Clinical Pearls & Morning Reports
Assessments of child abuse involve the interaction of multiple disciplines, including medicine, social work, law enforcement, and the judicial system. This interdisciplinary approach, which is facilitated by Child Advocacy Centers or similar multidisciplinary models, can be challenging because of differing definitions of child abuse, expectations regarding information that can be determined during the medical evaluation, or interpretations of findings. Read the new Clinical Practice review on this topic.
Q. What are some of the findings associated with abusive head trauma in infants and children?
A. Affected infants may have nonspecific symptoms or signs, such as a brief unexplained event that has resolved, apnea, altered mental status, loss of consciousness, limpness, vomiting, seizure, poor feeding, or swelling of the scalp. In the absence of another reasonable explanation, these clinical features should prompt consideration of abusive head trauma. Retinal hemorrhages are reported in approximately 85% of children with abusive head trauma.
Q. Is abdominal trauma more common than head trauma in some age groups?
A. Isolated inflicted abdominal trauma, although less common than head trauma across all age groups, affects older toddlers (median age, 2.6 years) more often than younger infants and carries a high risk of death because medical care may be delayed or symptoms misdiagnosed. The most common injuries include laceration or hematoma of the liver, splenic injury, hollow viscus injury or pancreatic injury, and hematoma of the duodenum. Studies have shown that 3 to 4% of children who are evaluated for child abuse for any reason have elevated hepatic or pancreatic enzyme levels.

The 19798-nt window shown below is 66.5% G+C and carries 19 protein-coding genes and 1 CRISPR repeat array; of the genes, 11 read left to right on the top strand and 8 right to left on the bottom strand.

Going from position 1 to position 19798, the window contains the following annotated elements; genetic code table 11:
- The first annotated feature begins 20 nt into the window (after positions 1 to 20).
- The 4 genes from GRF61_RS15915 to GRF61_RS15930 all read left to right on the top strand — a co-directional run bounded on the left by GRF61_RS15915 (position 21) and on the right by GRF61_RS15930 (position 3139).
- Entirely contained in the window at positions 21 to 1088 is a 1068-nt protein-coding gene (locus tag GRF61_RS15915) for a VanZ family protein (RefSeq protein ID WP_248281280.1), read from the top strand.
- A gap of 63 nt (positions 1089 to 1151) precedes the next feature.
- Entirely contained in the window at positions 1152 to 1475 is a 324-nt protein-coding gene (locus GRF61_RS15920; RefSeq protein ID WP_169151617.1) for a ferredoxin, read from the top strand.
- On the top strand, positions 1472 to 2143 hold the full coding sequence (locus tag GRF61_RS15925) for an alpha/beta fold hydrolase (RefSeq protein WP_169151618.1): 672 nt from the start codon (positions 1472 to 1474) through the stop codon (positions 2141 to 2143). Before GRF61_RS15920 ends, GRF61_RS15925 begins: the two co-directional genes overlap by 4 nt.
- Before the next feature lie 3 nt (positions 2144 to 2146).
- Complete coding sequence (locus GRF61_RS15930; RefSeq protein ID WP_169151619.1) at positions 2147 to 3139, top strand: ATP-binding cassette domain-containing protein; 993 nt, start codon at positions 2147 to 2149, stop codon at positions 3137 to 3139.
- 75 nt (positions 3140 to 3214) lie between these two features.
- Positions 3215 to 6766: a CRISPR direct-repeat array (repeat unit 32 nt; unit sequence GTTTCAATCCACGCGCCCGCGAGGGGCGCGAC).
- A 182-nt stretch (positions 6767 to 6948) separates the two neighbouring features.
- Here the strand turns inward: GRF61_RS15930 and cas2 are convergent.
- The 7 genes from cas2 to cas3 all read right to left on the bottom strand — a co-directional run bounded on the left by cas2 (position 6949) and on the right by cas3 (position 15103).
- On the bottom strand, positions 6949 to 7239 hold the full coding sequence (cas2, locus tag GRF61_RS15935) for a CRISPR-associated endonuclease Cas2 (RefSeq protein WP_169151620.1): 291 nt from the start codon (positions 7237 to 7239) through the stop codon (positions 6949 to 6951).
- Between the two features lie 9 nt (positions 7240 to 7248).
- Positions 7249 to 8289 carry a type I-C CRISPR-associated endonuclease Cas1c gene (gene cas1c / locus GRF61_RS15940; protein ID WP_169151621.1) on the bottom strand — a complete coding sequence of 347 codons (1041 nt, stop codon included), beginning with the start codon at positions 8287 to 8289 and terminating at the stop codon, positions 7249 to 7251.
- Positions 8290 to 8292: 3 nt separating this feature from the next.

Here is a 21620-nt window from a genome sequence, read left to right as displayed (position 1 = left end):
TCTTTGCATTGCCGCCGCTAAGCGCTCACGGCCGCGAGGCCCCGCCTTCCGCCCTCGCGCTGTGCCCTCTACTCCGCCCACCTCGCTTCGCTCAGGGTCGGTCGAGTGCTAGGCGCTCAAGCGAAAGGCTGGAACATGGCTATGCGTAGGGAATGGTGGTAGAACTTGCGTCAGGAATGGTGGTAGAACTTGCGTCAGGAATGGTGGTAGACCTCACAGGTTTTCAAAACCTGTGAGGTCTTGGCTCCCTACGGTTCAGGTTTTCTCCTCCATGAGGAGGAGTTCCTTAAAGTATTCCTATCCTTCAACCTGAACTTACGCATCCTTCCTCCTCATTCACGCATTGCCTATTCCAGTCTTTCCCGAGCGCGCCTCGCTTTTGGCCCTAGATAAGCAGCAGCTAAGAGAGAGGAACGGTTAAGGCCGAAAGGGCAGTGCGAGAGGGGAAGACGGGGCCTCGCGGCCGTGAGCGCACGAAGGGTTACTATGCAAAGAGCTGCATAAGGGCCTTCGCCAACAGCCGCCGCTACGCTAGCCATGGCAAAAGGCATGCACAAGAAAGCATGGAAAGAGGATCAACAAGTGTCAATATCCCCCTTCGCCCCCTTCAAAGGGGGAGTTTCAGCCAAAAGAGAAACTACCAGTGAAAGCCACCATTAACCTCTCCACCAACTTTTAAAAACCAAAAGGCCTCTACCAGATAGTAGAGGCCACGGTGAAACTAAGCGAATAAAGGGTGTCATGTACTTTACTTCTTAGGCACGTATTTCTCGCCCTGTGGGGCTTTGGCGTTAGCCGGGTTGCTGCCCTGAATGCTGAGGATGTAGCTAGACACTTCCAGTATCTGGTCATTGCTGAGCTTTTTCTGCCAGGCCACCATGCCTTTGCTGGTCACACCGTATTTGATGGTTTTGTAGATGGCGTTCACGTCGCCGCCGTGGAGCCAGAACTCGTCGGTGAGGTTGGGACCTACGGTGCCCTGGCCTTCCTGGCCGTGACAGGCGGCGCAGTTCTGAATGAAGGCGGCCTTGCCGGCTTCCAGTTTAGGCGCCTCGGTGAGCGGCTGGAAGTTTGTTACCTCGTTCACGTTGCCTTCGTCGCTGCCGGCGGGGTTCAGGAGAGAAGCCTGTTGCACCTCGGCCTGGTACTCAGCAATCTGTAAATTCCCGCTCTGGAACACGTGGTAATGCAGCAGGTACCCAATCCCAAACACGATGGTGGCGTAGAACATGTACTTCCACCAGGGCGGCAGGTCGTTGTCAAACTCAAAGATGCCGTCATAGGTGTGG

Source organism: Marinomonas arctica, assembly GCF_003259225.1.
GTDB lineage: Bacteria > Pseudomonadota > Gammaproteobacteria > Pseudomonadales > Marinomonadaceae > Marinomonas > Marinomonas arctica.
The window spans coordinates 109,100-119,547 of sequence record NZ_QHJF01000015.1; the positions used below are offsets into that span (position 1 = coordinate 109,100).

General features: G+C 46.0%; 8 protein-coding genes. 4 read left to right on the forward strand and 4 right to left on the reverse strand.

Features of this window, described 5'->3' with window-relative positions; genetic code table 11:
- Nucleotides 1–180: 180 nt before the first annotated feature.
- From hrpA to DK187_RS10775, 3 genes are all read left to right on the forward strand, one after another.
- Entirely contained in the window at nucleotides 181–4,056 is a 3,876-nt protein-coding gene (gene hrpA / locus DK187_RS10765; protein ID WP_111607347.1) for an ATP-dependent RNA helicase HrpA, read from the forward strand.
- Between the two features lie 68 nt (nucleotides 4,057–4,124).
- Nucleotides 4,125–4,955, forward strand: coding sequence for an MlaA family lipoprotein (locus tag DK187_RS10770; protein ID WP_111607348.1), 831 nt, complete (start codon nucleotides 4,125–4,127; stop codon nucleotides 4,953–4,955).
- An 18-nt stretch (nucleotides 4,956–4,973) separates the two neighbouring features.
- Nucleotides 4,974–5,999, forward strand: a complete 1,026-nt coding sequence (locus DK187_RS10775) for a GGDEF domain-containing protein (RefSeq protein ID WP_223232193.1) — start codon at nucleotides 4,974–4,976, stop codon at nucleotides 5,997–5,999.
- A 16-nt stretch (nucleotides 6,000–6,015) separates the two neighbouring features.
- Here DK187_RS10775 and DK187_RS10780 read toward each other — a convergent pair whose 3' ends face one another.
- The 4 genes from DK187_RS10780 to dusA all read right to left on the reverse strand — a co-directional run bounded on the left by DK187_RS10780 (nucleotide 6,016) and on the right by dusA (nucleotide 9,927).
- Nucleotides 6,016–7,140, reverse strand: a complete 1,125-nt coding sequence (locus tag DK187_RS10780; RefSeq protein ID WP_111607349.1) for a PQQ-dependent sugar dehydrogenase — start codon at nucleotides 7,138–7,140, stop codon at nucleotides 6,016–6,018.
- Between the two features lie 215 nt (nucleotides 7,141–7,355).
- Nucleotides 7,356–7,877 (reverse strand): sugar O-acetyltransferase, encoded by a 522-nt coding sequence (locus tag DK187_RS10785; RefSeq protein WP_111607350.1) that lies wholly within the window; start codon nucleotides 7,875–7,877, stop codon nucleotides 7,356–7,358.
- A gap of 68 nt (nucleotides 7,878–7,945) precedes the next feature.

A: Bruises are common in young, mobile children and do not necessarily indicate inflicted injury. Medical conditions, such as coagulopathies or certain genetic disorders, can confer a predisposition to “easy bruisability,” and screening for these disorders is recommended in a child who has extensive or atypical bruising. Falls often cause bruises over bony prominences (shins and forehead) but are less likely to cause bruising over areas such as the buttocks, hands, and trunk. A pediatric adage, “Those who don’t cruise rarely bruise,” denotes that bruises, especially on the face or trunk, rarely occur in nonambulatory infants. Bruises in these, as well as intraoral lesions, should be considered to be sentinel findings that arouse suspicion of inflicted trauma.
A: In contrast to fractures in normally active children, fractures in children who are nonambulatory arouse concern for inflicted trauma, as do certain types of fractures. Both rib fractures and classic metaphyseal lesions (“chip” fractures or “bucket handle” fractures) are considered to be fairly specific for inflicted injuries. Among infants with abusive head trauma, associated rib fractures from forceful thoracic compression as the infant is held and shaken or fractures of the metaphyseal areas of the legs as the legs jerk back and forth during the shaking episode may be present. Fractures involving the scapula, sternum, or acromion are less common but are of similar concern. Skeletal surveys are recommended in all children 2 years of age or younger in whom abuse is suspected (whether a fracture is specifically suspected or not) as well as in children older than 2 years of age in whom a fracture is present and an inflicted injury is suspected.